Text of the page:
Rich beef stew with Parmesan mash

Rich beef stew with Parmesan mash

Le secoe con spuma di patate

By
From
Venice
Serves
6-10
Photographer
Helen Cathcart

In Ristorante Taverna La Fenice, which has to be one of the prettiest and most romantic places in Venice, they serve an ancient recipe for slowly cooking the meat from of the spine of beef called le secoe. This dish is totally delicious: a cloud of cheesy potato on a rich beef stew. Traditionally this is eaten with risotto but here the chef served it in the bottom of a martini glass and topped it with foamed mashed potato which had Parmesan in it. The restaurant has served mainly meat dishes, as an alternative to the mainly fish restaurants, to opera singers and enthusiasts from the opera house, Teatro La Fenice, for generations; Maria Callas was a regular. There is even a secret passage connecting the restaurant to the theatre for the use of the artists.

It is hard to buy spine these days but really any cut that will break down slowly is ideal. So cheaper cuts of beef that we should be making more of are perfect for this dish. We have used beef neck, and sometimes beef cheeks, both of which render a rich flavour and soft meat after a few hours in the oven.

For the secoe

Ingredients

Quantity Ingredient
1.25kg beef neck on the bone
or 1kg beef cheeks, trimmed of sinew
4 tablespoons extra-virgin olive oil
30g salted butter
1 large white onion, finely chopped
1 celery stalk, roughly chopped
1 carrot, roughly chopped
1 long sprig rosemary
120ml white wine
1 litre beef stock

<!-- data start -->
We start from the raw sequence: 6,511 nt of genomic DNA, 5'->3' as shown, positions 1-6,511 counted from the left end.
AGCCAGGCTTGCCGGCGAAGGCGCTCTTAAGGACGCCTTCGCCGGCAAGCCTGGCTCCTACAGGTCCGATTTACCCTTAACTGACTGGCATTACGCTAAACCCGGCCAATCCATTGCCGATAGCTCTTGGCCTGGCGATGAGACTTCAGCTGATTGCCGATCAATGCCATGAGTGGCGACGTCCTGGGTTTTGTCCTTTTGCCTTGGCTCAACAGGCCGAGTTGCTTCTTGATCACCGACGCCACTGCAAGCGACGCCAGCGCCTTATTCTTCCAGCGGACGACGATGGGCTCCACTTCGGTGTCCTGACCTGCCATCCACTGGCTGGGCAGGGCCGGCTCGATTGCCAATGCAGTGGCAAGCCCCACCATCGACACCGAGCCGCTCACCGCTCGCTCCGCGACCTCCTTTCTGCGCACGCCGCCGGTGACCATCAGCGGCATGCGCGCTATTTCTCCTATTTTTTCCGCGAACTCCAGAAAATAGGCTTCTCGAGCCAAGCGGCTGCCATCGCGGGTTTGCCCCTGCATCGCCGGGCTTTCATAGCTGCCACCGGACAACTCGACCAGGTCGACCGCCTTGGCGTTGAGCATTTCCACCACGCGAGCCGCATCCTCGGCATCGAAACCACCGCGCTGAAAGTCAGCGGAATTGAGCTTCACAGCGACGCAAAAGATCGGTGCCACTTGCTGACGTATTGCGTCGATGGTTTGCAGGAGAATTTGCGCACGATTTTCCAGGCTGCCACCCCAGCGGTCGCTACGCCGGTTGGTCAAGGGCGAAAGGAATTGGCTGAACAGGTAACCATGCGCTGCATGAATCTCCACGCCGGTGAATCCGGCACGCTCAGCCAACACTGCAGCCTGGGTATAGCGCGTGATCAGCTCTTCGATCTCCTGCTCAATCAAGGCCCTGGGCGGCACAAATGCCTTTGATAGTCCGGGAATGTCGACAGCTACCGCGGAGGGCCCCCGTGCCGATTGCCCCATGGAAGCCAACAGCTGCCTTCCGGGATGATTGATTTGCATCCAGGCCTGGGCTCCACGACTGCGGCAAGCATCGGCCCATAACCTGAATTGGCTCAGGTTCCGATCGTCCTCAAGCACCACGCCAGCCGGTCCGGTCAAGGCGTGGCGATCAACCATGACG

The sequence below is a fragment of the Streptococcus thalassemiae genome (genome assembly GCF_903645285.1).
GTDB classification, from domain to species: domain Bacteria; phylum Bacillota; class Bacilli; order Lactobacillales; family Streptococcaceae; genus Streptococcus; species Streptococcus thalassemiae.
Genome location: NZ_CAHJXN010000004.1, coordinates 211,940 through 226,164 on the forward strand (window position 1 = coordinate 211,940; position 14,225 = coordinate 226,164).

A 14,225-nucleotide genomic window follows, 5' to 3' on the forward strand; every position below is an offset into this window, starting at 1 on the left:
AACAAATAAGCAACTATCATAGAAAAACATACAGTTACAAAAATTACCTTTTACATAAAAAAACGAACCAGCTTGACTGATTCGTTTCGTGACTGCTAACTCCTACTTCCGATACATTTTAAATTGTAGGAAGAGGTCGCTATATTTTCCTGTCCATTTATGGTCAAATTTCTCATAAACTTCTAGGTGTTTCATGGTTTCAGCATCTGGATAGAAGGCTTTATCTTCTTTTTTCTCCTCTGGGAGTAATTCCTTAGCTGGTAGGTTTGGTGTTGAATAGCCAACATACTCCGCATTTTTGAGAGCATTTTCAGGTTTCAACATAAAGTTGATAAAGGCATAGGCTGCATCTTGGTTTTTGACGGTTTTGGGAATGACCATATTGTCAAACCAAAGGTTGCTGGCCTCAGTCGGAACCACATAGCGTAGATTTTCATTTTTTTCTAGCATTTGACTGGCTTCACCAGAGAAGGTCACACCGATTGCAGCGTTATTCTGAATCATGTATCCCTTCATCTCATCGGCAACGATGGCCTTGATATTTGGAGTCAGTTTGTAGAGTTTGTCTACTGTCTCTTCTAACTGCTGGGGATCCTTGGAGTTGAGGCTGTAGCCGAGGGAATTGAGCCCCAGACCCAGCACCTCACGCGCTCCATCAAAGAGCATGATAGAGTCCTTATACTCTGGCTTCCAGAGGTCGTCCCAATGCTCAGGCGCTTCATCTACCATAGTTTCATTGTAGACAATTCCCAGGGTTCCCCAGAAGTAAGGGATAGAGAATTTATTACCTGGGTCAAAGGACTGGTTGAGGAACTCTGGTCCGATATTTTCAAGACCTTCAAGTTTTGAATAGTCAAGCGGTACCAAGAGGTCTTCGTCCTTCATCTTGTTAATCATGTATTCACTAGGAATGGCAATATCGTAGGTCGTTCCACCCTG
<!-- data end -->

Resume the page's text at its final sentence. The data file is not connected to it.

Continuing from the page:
or 1 litre Vegetable stock
or 1 litre Rita's chicken stock
fine salt
freshly ground black pepper

For the potato mash

Quantity Ingredient
2kg floury potatoes
100g parmesan, finely grated
200ml double cream
200ml milk
100g salted butter
1 teaspoon fine salt

Method

  1. Heat the oven to 160°C. Season the beef and put it into a casserole dish over the heat with the olive oil, butter, vegetables and rosemary. Lightly brown the meat on all sides and then add the wine. Pour in the stock. Bring to the boil, cover with a lid and transfer to the oven.
  2. Cook for up to 4 hours or until the meat falls from the bones. If you are using a different cut of beef, the cooking time will differ, for example stewing steak may only take 1 1/2 hours. Whatever cut you use, the meat should be cooked until it is really meltingly soft. Allow to cool. Spoon off the fat from the top of the stew and discard. Pick the meat off the bones if there are any and put the meat back into the sauce. Discard the bones.
  3. Cook the potatoes whole in their skins. This gives a better flavour and stops them from becoming saturated with water and making the mash soggy. Drain and allow to cool for a few minutes then peel them using a fork to hold the potato and a knife to help peel away the skin. Mash them through a ricer or food mill into a large bowl with the Parmesan, cream, milk, butter and salt. Use an electric beater to whisk in air and lightness, this will also help to get rid of any lumps so that the mash is completely smooth. To serve this as a starter, reheat the stew and divide into 10 small dishes. If you have a whipping siphon use this to pipe the foamy mash on to the hot stew. If you don’t, carefully spoon the mash on top instead. For a main course serve the stew onto piles of creamy mash. Any leftovers are wonderful on pasta or soft polenta with plenty of grated Parmesan.
Tags:
Venice
Giancarlo
Katie
Caldesi
Venetian
Italian
European
Mediterranean
Italy
Europe
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